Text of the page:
Actress Lori Loughlin was released Monday from a low-security federal camp in Northern California after serving a two-month sentence for paying $500,000 in bribes to get her daughters admitted to USC as crew team recruits, even though neither girl played the sport.
Loughlin, 56, and her husband, clothing designer Mossimo Giannulli, pleaded guilty in federal court in Boston in May to paying the admitted mastermind of the scheme, college admissions counselor Rick Singer, half a million dollars to get daughters Olivia Jade and Isabella Rose Giannulli accepted into USC.
As part of the scheme, they sent fake crew recruiting profiles to Singer that included bogus credentials, medals and photos of one of their daughters on a rowing machine. Neither daughter is now enrolled at USC.
A Bureau of Prisons website confirmed that Loughlin was released early Monday from the Federal Correctional Institution in Dublin, east of San Francisco. The “Full House” actress turned herself in on Oct. 31.
It is the same lockup where actress Felicity Huffman served 11 days of a two-week sentence in October 2019 for paying to have a proctor correct her daughter’s answers on a college-entrance exam.
Prosecutors wrote in a sentencing memorandum that the couple “involved both their daughters in the fraud, directing them to pose in staged photographs for use in fake athletic profiles and instructing one daughter how to conceal the scheme from her high school counselor.”
According to the memo, evidence shows that Giannulli, 57, was the more active participant.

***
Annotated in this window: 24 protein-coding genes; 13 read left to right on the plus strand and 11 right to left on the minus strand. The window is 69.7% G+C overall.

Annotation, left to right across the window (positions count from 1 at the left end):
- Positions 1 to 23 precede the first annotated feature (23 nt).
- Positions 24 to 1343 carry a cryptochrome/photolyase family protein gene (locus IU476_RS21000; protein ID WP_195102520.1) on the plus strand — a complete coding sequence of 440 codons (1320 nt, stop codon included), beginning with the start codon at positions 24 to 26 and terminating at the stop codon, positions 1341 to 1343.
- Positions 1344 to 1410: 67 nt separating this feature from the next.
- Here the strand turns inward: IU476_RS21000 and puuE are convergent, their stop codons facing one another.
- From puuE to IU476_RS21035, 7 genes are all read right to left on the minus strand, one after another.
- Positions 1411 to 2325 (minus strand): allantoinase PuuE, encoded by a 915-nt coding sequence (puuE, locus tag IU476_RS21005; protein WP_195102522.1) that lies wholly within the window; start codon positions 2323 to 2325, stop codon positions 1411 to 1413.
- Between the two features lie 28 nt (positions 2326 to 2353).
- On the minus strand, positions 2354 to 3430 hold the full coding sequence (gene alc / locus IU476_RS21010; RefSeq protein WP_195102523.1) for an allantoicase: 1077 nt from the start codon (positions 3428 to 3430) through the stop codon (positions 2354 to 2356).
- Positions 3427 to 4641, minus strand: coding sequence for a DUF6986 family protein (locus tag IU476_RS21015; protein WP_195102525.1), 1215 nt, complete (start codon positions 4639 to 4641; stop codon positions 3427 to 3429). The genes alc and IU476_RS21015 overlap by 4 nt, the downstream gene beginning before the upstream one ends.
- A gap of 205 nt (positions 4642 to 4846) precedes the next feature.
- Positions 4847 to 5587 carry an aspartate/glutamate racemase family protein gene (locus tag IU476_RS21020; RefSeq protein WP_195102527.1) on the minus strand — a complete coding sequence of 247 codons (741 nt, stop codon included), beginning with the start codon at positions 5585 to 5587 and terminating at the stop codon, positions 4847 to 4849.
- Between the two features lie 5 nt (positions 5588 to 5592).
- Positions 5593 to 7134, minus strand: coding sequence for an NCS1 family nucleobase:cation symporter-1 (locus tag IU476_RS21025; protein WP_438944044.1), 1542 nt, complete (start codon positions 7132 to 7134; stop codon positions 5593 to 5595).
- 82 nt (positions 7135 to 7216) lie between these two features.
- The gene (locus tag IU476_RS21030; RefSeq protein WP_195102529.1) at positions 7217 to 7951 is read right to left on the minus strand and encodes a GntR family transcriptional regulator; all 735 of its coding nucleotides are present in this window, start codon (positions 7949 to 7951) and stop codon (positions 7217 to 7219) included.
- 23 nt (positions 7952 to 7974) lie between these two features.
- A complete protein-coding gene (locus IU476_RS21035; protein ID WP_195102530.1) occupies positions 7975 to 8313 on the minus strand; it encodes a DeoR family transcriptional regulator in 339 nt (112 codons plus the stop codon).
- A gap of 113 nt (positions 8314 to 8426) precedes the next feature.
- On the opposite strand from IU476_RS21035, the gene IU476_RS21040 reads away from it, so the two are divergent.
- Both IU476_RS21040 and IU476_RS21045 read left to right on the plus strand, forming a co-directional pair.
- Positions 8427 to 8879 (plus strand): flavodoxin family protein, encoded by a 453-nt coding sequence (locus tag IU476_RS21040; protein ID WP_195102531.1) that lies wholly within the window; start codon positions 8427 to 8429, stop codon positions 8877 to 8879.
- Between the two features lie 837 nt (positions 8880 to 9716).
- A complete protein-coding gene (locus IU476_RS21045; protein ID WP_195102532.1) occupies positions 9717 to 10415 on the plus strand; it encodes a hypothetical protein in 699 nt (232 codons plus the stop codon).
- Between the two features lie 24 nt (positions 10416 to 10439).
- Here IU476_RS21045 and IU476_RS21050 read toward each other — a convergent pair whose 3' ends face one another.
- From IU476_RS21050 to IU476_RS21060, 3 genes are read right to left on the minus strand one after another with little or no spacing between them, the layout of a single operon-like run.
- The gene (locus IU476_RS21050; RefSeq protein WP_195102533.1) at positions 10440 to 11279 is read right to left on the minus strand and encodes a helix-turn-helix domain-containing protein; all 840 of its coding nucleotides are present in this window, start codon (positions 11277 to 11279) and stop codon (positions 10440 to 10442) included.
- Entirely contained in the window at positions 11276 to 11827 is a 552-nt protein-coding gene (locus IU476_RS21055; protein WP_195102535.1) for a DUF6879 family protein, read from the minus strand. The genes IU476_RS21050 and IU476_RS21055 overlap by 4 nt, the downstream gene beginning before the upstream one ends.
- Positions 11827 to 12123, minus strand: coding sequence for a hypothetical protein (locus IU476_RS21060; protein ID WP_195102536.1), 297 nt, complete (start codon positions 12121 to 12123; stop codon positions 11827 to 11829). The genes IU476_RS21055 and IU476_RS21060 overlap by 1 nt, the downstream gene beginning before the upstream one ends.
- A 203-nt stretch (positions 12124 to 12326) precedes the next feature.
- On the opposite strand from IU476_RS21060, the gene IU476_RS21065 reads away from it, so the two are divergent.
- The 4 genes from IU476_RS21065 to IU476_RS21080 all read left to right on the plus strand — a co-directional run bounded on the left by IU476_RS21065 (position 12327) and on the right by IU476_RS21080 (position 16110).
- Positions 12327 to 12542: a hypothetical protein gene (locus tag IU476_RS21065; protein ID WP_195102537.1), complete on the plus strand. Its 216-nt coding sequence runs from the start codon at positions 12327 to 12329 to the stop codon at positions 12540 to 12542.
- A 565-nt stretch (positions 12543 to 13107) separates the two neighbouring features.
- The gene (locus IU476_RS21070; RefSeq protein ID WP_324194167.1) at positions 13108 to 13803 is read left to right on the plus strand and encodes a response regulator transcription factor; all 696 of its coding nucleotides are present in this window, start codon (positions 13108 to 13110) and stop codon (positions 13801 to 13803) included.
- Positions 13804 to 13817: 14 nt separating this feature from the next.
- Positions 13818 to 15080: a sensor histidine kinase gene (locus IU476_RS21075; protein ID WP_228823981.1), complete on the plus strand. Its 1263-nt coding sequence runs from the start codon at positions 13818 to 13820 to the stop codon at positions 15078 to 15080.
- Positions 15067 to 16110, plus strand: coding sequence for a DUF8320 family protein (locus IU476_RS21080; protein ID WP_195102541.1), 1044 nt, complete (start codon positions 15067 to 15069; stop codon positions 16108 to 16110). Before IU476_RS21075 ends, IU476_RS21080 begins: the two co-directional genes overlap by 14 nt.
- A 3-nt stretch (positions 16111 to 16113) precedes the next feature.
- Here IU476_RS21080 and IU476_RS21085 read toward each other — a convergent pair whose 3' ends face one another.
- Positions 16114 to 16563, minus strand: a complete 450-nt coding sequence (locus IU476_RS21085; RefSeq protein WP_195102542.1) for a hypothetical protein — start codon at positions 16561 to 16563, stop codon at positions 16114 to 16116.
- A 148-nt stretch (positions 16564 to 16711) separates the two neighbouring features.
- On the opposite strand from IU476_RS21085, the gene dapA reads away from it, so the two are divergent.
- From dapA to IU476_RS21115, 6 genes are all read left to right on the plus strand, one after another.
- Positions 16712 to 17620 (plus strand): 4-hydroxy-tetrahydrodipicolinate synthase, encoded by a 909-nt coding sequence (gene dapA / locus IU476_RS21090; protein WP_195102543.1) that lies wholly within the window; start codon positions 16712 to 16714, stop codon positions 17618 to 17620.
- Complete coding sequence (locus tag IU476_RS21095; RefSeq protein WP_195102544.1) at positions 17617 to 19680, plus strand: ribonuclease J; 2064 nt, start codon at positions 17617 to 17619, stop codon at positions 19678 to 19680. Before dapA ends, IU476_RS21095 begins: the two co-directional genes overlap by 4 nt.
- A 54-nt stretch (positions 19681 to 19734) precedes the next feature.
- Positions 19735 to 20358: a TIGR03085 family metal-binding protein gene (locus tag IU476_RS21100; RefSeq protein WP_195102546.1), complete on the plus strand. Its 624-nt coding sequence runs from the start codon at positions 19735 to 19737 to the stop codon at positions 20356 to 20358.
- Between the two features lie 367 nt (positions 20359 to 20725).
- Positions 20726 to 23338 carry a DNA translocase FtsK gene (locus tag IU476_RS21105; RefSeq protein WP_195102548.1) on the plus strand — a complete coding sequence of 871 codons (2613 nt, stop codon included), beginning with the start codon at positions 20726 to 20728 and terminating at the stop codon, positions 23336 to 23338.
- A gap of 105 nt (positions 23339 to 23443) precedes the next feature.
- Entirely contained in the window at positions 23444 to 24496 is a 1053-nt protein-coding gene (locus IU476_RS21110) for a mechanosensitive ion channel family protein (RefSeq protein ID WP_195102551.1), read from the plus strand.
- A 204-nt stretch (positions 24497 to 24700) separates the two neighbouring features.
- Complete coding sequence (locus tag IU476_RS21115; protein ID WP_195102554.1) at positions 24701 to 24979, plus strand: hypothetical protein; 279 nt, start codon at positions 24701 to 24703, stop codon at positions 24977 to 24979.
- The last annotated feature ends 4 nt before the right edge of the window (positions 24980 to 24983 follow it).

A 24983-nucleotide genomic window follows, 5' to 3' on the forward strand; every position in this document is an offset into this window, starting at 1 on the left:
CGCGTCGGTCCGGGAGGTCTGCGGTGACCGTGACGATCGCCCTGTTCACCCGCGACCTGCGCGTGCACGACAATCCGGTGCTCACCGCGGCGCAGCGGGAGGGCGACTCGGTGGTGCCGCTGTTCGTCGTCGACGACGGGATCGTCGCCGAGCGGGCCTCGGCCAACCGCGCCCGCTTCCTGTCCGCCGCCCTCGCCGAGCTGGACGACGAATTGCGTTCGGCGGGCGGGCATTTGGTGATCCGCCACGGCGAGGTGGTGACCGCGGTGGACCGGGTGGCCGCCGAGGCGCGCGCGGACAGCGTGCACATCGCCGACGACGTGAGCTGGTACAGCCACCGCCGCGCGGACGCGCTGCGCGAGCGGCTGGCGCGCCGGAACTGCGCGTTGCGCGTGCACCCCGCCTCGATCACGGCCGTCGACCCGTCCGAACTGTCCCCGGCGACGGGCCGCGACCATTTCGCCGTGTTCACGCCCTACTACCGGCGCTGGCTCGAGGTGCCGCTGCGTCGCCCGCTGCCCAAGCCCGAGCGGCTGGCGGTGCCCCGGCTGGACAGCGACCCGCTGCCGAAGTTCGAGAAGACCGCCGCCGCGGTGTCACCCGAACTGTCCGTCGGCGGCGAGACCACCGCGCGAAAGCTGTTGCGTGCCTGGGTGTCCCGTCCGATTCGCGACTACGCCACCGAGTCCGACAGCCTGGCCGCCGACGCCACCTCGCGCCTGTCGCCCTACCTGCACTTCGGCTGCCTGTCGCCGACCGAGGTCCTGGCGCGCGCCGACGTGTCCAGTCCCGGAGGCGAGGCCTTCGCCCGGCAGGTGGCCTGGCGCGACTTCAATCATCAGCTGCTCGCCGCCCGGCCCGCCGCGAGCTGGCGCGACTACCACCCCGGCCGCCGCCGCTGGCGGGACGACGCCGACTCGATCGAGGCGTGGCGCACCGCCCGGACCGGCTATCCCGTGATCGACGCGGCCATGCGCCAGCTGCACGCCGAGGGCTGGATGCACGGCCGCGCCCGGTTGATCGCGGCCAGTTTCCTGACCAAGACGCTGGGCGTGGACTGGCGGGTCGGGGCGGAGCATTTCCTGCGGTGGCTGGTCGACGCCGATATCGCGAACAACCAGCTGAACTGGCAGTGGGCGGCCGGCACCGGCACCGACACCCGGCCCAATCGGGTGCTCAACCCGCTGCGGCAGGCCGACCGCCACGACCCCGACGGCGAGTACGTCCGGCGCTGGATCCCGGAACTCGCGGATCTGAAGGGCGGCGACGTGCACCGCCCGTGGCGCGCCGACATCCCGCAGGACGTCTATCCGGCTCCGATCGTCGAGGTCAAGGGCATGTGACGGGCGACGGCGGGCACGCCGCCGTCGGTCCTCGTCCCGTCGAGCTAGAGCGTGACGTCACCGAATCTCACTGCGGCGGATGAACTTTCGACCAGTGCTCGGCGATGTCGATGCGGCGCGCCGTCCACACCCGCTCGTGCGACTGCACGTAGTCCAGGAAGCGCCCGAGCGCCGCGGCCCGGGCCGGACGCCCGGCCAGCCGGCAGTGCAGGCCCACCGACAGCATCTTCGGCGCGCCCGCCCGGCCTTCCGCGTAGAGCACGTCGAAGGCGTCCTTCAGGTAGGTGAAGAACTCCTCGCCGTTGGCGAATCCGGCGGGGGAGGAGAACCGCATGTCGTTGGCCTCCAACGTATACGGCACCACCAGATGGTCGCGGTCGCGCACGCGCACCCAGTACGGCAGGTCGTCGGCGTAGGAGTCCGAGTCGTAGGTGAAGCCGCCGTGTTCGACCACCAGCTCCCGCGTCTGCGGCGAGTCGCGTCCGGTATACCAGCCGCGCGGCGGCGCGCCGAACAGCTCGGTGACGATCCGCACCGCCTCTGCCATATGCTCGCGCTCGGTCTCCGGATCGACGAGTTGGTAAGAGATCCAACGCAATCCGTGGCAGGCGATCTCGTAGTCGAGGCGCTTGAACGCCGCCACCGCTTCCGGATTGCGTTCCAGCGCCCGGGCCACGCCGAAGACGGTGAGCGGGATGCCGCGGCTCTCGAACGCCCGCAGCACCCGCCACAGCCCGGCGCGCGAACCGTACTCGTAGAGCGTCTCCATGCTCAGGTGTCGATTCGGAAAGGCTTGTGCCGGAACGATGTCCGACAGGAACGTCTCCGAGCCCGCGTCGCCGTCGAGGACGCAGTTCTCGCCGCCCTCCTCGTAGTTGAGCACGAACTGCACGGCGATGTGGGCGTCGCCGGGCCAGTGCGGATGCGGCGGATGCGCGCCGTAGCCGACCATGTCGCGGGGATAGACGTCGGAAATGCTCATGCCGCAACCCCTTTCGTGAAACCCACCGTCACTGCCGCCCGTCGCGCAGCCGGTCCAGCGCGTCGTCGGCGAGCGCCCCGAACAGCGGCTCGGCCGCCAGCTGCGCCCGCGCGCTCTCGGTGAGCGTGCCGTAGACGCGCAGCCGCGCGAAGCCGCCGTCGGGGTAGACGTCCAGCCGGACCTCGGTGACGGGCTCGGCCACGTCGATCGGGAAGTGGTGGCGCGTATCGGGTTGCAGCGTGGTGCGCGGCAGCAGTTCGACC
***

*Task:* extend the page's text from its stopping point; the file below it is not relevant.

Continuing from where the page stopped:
Giannulli reported to the Federal Correctional Institution in Lompoc, in Santa Barbara County, on Nov. 19 to begin his five-month term.
More than 50 people have been charged in the probe, which investigators dubbed operation “Varsity Blues.” Of 38 parents charged, 26 have pleaded guilty and received sentences ranging from the two weeks given to Huffman to a nine-month term imposed on Doug Hodge, former head of a Newport Beach-based bond management firm.
Loughlin was sentenced in August along with her husband, who was handed a five-month term. The actress was also ordered to pay a $150,000 fine and serve two years of supervised release with 100 hours of community service, according to the U.S. Attorney’s Office for the District of Massachusetts.
Along with his prison term, Giannulli was ordered to pay a $250,000 fine and serve two years of supervised release with 250 hours of community service.
Loughlin told the court that she had “made an awful decision. I went along with a plan to give my daughters an unfair advantage in the college admissions process.”
After a year of insisting on their innocence, she pleaded guilty to one count of conspiracy to commit wire and mail fraud, while her husband pleaded guilty to one count of conspiracy to commit wire and mail fraud and honest services wire and mail fraud.
Singer pleaded guilty and cooperated with the government’s investigation. He is awaiting sentencing, expected sometime next year.
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